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What skills or abilities do you need to become an air traffic controller?

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Wiki User
2010-01-07 08:04:25

Answer

To become an air traffic controller, a person must enroll in an

FAA-approved education program and pass a pre-employment test that

measures his or her ability to learn the controller's duties.

Exceptions are air traffic controllers with prior experience and

military veterans.

The pre-employment test is currently offered only to students in

the FAA Air Traffic Collegiate Training Initiative Program or the

Minneapolis Community & Technical College, Air Traffic Control

Training Program. The test is administered by computer and takes

about 8 hours to complete. To take the test, an applicant must

apply under an open advertisement for air traffic control positions

and be chosen to take the examination. When there are many more

applicants than available positions, applicants are selected to

take the test through random selection.

In addition to the pre-employment test, applicants must have 3

years of full-time work experience, have completed a full 4 years

of college, or a combination of both. In combining education and

experience, 1 year of undergraduate study-30 semester or 45 quarter

hours-is equivalent to 9 months of work experience. Certain kinds

of aviation experience also may be substituted for these

requirements.

Upon successful completion of an FAA-approved program,

individuals who receive school recommendation, meet the basic

qualification requirements (including being less than 31 years of

age) in accordance with Federal law, and achieve a qualifying score

on the FAA-authorized pre-employment test become eligible for

employment as an air traffic controller. Candidates also must pass

a medical exam, undergo drug screening, and obtain a security

clearance before they can be hired.

Upon selection, employees attend the FAA Academy in Oklahoma

City, OK, for 12 weeks of training, during which they learn the

fundamentals of the airway system, FAA regulations, controller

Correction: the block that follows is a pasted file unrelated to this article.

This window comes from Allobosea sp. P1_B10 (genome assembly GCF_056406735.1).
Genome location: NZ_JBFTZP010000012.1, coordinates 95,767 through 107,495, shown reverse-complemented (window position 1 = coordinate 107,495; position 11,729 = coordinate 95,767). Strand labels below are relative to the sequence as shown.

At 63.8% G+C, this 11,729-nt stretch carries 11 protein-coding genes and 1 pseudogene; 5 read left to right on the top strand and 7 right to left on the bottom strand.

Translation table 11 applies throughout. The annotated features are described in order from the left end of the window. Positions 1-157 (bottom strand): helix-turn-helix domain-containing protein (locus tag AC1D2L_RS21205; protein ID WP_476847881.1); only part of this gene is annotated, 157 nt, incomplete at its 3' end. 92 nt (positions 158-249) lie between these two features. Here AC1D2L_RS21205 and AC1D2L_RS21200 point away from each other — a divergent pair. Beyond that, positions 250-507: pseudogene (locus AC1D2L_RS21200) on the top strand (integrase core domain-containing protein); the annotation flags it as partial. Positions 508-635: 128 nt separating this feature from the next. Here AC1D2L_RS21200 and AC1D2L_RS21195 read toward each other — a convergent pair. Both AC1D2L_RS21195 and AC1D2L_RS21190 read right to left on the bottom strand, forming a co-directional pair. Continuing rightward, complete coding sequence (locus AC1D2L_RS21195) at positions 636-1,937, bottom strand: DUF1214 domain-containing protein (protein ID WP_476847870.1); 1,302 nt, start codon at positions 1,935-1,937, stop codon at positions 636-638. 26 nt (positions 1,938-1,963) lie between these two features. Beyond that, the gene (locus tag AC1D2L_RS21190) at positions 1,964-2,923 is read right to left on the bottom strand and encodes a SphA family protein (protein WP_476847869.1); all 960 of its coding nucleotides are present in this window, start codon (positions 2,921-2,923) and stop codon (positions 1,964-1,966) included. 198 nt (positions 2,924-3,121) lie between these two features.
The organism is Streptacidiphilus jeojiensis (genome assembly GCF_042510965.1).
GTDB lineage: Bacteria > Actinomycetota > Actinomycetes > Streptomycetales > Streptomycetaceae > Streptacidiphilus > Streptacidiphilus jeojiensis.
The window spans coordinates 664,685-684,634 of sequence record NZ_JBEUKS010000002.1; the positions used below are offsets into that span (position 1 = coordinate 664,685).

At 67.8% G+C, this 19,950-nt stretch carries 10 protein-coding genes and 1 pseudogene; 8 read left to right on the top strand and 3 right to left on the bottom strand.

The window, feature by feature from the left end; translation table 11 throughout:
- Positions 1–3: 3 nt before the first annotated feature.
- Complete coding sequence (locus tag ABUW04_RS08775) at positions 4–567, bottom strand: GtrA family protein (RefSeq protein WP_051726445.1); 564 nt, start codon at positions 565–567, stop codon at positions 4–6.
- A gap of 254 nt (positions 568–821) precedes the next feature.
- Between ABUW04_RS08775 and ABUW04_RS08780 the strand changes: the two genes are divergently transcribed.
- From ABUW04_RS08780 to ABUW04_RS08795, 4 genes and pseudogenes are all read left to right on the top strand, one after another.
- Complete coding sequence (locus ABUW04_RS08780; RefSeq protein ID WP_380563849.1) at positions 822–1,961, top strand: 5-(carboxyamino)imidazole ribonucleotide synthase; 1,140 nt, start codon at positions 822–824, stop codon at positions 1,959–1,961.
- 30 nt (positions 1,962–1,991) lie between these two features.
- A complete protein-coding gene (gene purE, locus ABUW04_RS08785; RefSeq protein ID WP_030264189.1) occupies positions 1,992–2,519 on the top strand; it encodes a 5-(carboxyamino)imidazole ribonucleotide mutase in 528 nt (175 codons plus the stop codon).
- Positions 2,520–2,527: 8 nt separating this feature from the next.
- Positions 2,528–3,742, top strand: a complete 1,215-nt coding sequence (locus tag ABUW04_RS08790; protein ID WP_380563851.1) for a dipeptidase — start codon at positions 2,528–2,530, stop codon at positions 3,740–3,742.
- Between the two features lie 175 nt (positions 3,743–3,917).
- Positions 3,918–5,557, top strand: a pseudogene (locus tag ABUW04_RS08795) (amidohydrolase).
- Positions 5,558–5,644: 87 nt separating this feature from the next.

equipment, and aircraft performance characteristics, as well as

more specialized tasks.

After graduation, candidates assigned to an air traffic control

facility are classified as "developmental controllers" until they

complete all requirements to be certified for all of the air

traffic control positions within a defined area of a given

facility. Generally, it takes new controllers with only initial

controller training between 2 and 4 years, depending on the

facility and the availability of facility staff or contractors to

provide on-the-job training, to complete all the certification

requirements to become certified professional controllers.

Individuals who have had prior controller experience normally take

less time to become fully certified. Controllers who fail to

complete either the academy or the on-the-job portion of the

training usually are dismissed.

Controllers must also pass a physical examination each year and

a job performance examination twice each year. Failure to become

certified in any position at a facility within a specified time

also may result in dismissal. Controllers also are subject to drug

screening as a condition of continuing employment.

Air traffic controllers must be articulate to give pilots

directions quickly and clearly. Intelligence and a good memory also

are important because controllers constantly receive information

that they must immediately grasp, interpret, and remember.

Decisiveness also is required because controllers often have to

make quick decisions. The ability to concentrate is crucial because

controllers must make these decisions in the midst of noise and

other distractions.

At airports, new controllers begin by supplying pilots with

basic flight data and airport information. They then advance to the

position of ground controller, then local controller, departure

controller, and, finally, arrival controller. At an air route

traffic control center, new controllers first deliver printed

flight plans to teams, gradually advancing to radar associate

controller and then radar controller.

Controllers can transfer to jobs at different locations or

advance to supervisory positions, including management or staff

jobs, such as air traffic control data systems computer specialist,

in air traffic control and top administrative jobs in the FAA.

However, there are only limited opportunities for a controller to

switch from a position in an enroute center to a tower.

Controllers work a basic 40-hour week; however, they may work

additional hours, for which they receive overtime, or premium, pay

or equal time off. Because most control towers and centers operate

24 hours a day, 7 days a week, controllers rotate night and weekend

shifts.

During busy times, controllers must work rapidly and

efficiently. Total concentration is required to keep track of

several planes at the same time and to make certain that all pilots

receive correct instructions. The mental stress of being

responsible for the safety of several aircraft and their passengers

can be exhausting.


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